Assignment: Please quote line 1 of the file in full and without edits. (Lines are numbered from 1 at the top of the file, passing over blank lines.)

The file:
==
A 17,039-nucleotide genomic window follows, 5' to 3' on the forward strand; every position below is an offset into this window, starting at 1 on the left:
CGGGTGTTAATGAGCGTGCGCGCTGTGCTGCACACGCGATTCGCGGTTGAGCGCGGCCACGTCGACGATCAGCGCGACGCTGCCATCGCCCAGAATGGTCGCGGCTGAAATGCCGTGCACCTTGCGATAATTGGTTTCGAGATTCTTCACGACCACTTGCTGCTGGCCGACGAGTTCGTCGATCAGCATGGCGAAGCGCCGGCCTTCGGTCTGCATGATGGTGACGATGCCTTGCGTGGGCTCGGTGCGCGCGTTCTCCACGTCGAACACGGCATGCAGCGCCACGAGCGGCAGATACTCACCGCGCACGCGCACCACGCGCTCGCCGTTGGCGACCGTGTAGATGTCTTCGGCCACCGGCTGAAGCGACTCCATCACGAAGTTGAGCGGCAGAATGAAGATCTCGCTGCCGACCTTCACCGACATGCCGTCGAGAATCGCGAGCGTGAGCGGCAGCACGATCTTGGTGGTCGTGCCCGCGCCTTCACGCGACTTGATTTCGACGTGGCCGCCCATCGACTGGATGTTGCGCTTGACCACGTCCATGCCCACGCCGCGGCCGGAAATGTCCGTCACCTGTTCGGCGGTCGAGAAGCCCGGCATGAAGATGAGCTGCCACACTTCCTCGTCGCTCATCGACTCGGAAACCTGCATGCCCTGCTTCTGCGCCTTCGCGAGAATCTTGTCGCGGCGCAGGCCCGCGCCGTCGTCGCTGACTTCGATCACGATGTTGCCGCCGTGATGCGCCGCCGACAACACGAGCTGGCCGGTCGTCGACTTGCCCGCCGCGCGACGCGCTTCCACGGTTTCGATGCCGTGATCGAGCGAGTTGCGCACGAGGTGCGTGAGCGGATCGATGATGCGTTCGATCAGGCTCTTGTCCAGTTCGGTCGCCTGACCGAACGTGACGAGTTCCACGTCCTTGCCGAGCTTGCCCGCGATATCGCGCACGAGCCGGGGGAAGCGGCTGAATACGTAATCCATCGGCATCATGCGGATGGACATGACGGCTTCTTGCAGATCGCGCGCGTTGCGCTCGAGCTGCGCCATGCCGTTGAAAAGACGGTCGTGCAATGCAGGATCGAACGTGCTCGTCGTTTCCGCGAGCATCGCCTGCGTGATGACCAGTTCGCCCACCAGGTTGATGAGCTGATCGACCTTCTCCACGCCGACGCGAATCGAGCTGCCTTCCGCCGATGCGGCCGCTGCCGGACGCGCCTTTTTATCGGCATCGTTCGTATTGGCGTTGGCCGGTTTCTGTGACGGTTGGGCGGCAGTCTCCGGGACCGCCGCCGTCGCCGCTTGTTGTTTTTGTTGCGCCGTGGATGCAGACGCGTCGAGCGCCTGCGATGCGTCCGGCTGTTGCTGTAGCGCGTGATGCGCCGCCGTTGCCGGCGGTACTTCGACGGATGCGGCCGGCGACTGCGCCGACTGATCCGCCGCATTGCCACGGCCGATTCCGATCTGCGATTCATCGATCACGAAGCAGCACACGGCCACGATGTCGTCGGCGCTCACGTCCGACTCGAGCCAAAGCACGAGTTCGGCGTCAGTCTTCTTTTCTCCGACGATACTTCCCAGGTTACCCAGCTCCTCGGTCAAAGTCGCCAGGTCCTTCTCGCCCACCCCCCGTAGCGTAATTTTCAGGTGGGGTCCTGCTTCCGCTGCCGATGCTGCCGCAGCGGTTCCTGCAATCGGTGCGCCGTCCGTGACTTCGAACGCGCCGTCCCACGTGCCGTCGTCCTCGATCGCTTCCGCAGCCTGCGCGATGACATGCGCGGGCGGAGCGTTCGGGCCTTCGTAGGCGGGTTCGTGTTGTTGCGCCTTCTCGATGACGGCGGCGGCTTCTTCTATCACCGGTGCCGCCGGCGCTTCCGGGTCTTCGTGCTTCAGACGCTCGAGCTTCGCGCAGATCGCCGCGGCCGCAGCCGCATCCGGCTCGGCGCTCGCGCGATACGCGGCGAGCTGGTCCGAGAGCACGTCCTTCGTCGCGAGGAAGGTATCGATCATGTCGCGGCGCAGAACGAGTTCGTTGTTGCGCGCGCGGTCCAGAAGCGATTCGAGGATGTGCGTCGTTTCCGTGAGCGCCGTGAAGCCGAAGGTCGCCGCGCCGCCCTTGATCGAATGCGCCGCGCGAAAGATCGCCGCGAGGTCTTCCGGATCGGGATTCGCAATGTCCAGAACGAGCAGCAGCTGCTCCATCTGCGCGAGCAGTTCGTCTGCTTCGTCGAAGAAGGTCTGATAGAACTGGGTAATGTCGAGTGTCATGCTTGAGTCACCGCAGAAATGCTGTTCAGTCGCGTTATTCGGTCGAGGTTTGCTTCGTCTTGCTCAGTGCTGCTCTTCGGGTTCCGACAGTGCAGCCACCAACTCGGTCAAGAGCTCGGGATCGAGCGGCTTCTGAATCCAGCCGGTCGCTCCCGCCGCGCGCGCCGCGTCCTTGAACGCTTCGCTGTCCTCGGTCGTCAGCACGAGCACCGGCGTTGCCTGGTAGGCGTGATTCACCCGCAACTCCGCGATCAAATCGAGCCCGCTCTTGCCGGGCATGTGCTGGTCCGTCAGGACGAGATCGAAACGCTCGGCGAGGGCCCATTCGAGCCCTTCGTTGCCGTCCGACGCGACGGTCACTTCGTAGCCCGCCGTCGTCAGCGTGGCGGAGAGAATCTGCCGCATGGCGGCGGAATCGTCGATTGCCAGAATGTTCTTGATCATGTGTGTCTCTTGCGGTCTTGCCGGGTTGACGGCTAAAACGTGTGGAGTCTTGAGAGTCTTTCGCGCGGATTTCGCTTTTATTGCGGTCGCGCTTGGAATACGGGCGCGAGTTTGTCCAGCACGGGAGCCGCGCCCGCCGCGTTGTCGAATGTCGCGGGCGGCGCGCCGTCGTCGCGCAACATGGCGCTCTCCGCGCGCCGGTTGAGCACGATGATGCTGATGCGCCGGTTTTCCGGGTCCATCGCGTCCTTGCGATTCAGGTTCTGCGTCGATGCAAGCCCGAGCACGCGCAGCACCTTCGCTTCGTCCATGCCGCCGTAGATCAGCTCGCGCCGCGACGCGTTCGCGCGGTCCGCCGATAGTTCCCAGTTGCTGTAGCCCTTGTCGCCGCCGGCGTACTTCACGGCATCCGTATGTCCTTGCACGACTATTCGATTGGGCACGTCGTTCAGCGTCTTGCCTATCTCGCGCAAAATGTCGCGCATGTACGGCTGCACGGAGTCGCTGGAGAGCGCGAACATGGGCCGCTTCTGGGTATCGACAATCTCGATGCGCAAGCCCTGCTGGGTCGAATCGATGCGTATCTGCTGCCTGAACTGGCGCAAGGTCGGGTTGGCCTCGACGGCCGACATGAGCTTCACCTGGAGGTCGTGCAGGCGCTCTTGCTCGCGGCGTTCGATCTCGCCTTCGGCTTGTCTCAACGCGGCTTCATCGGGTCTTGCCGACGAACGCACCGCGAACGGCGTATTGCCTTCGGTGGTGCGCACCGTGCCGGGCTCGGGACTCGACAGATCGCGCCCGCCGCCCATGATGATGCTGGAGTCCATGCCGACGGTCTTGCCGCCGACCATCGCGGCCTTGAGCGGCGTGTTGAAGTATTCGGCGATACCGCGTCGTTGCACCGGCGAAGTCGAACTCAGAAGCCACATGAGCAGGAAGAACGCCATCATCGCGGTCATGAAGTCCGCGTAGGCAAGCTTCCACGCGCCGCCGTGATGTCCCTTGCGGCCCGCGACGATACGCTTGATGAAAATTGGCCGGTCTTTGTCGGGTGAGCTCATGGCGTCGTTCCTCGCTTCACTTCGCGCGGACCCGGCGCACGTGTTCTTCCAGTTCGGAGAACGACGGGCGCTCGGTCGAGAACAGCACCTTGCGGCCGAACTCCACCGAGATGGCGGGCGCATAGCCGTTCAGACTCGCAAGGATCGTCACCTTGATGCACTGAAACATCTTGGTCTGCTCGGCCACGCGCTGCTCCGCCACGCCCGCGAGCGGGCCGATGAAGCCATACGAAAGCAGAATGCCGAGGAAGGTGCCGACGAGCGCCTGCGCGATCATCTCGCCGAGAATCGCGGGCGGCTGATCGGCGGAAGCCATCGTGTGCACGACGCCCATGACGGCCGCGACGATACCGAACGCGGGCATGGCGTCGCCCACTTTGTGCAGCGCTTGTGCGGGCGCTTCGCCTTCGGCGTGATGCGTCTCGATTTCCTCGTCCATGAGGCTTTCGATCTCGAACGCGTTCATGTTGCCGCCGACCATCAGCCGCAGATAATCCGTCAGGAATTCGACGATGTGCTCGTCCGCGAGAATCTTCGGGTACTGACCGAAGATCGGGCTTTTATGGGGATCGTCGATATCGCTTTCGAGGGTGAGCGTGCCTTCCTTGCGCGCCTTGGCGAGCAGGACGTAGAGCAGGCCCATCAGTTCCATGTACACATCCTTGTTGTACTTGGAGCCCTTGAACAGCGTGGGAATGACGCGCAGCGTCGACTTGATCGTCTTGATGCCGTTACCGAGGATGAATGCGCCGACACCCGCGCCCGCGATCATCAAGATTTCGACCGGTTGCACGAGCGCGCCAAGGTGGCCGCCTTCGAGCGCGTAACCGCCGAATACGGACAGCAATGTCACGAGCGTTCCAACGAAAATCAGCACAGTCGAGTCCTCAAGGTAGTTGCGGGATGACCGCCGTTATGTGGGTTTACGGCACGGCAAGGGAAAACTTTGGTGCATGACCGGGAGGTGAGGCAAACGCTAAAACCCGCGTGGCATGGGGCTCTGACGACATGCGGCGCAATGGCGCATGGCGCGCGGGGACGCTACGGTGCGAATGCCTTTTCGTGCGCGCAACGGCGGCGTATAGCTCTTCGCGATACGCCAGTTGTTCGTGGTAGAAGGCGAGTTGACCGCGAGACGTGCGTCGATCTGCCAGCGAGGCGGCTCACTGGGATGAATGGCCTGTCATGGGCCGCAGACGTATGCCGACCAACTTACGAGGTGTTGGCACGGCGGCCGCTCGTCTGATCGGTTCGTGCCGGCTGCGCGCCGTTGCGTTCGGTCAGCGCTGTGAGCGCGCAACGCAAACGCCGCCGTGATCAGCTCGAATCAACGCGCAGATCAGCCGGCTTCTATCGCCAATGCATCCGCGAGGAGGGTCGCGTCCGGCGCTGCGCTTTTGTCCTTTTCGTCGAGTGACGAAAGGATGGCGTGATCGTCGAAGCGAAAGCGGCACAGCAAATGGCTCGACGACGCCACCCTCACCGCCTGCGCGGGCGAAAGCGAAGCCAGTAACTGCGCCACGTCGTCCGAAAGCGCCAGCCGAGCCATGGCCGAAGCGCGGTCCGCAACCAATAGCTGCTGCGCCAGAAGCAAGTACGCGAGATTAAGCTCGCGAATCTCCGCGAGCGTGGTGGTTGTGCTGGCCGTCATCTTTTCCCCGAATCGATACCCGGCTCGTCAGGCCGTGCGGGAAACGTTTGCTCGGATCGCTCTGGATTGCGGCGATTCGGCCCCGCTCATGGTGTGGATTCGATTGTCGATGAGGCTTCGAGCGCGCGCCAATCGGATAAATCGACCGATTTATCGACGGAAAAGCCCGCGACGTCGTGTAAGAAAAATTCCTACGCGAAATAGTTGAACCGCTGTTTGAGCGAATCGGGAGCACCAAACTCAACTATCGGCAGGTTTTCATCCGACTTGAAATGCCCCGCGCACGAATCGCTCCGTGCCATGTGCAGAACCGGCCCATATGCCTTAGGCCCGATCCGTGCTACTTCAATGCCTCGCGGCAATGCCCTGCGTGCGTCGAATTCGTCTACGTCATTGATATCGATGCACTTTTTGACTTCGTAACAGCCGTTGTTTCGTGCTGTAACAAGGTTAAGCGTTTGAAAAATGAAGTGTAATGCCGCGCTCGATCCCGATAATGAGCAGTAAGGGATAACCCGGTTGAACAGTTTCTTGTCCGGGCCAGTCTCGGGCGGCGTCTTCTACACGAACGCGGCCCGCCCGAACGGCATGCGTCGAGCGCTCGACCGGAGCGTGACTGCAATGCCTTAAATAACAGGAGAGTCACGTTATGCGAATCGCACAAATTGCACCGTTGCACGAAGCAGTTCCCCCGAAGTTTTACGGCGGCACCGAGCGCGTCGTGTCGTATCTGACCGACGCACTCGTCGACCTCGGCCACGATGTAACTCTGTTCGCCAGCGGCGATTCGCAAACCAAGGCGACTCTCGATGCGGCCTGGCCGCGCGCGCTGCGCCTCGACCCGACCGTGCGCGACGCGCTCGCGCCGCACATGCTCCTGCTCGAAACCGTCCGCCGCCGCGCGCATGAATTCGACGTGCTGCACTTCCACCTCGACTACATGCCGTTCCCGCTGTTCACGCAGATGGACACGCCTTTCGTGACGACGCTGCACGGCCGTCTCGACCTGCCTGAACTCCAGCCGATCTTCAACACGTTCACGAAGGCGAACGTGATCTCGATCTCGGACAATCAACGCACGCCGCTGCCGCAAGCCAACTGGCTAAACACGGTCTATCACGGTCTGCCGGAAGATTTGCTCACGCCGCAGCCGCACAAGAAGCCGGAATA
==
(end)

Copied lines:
A 17,039-nucleotide genomic window follows, 5' to 3' on the forward strand; every position below is an offset into this window, starting at 1 on the left: